Historic Village Wall Collapses

St. Mary’s Church may face costly repairs

By Michael Turton

The historic stone wall owned by St. Mary-in-the-Highlands along Wall Street in Cold Spring is collapsing, potentially creating a financial challenge for the Episcopal church.

Mark Forlow, a church warden, said the granite wall along the north side of Wall Street from Main to Furnace Street dates to the 1860s. “It has collapsed in two places,” he said. “Insurance will cover some of the repair costs, but more funding is needed to restore the wall and make it safe for years to come.”

Father Shane Scott-Hamblen said the cost of the project is not yet known but the repairs could be extensive. In addition to two areas that have already failed, other parts of the wall appear unstable. The problem is serious enough that the village has postponed paving Wall Street, a project originally scheduled for this fall.

Father Shane Scott-Hamblen of St. Mary's is shown at a spot where the wall has already collapsed. (Photo by M. Turton)

Father Shane Scott-Hamblen of St. Mary’s is shown at a spot where the wall has already collapsed. (Photo by M. Turton)

A similar situation occurred in 2013 at St. Philip’s-in-the-Highlands Episcopal Church in Garrison when a stone wall there collapsed. But that structure over the years had become a retaining wall for Route 9D, a state highway, and posed an immediate safety hazard because of heavy traffic that included buses from the Garrison School across the street. The Rev. Frank Geer said the New York state Department of Transportation covered the cost of repairs and also paid for the use of church property as a staging area during construction.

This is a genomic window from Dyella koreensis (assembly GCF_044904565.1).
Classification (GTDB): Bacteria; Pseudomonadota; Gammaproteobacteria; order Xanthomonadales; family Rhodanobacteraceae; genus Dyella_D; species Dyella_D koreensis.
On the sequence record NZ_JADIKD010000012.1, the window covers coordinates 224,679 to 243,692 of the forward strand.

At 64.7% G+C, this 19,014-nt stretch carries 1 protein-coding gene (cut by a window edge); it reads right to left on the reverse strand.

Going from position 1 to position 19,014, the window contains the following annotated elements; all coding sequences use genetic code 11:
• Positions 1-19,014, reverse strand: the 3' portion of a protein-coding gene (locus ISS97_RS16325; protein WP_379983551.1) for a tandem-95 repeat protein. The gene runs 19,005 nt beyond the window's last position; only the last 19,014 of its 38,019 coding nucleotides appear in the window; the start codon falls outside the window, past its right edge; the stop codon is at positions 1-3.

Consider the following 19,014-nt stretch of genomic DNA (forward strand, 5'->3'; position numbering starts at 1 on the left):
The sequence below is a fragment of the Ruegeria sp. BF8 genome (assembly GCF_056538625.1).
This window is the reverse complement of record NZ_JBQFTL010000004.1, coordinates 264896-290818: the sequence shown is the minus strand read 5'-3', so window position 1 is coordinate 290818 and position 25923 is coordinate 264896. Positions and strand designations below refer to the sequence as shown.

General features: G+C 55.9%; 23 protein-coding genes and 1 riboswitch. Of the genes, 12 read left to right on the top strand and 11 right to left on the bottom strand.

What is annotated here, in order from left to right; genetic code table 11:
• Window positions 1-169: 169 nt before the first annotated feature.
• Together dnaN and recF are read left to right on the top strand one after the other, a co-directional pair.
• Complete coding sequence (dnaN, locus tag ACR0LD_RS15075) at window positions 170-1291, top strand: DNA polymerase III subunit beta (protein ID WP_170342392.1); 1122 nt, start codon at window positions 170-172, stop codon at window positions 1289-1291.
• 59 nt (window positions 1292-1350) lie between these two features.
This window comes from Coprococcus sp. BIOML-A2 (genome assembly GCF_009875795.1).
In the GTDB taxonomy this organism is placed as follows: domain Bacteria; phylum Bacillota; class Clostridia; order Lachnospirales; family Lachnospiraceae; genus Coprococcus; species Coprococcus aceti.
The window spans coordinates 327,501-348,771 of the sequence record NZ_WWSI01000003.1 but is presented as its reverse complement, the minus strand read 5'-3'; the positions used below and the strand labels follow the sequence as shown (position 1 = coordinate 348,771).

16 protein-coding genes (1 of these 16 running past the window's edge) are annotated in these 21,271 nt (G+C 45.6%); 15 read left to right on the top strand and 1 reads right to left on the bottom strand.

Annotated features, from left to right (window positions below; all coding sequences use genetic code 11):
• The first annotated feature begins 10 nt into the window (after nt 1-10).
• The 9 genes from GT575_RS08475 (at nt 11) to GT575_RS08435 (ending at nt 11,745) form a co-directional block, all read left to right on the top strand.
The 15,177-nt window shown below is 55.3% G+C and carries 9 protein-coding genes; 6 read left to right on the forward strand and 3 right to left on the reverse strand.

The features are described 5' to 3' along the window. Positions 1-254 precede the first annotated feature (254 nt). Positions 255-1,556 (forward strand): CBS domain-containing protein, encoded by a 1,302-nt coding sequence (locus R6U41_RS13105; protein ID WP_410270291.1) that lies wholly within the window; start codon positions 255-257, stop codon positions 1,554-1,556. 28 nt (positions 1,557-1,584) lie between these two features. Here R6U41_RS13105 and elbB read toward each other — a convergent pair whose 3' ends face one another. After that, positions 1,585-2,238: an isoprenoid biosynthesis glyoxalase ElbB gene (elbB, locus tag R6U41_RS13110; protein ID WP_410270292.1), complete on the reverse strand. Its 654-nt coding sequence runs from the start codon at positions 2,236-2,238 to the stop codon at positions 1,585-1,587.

There are no similar safety issues at St. Mary’s — the failing wall is on church property adjacent to Wall Street but does not support it, leaving the responsibility for repairs to the church rather than the village. Whether the project involves minimal repairs or a restoration, fixing the wall will be no easy task. Most of its granite pieces weigh hundreds of pounds each.

The church plans to raise funds to cover the cost of work not covered by insurance. Forlow, who is the village historian of Cold Spring and the town historian for Philipstown, tried to put a silver lining on a problem that any church could do without. “For those who have a love for things of historical interest … this is a golden opportunity to preserve a Civil War-period structure,” he said, noting that tax-deductible donations can be mailed to St. Mary’s, 1 Chestnut St., Cold Spring, NY 10516.


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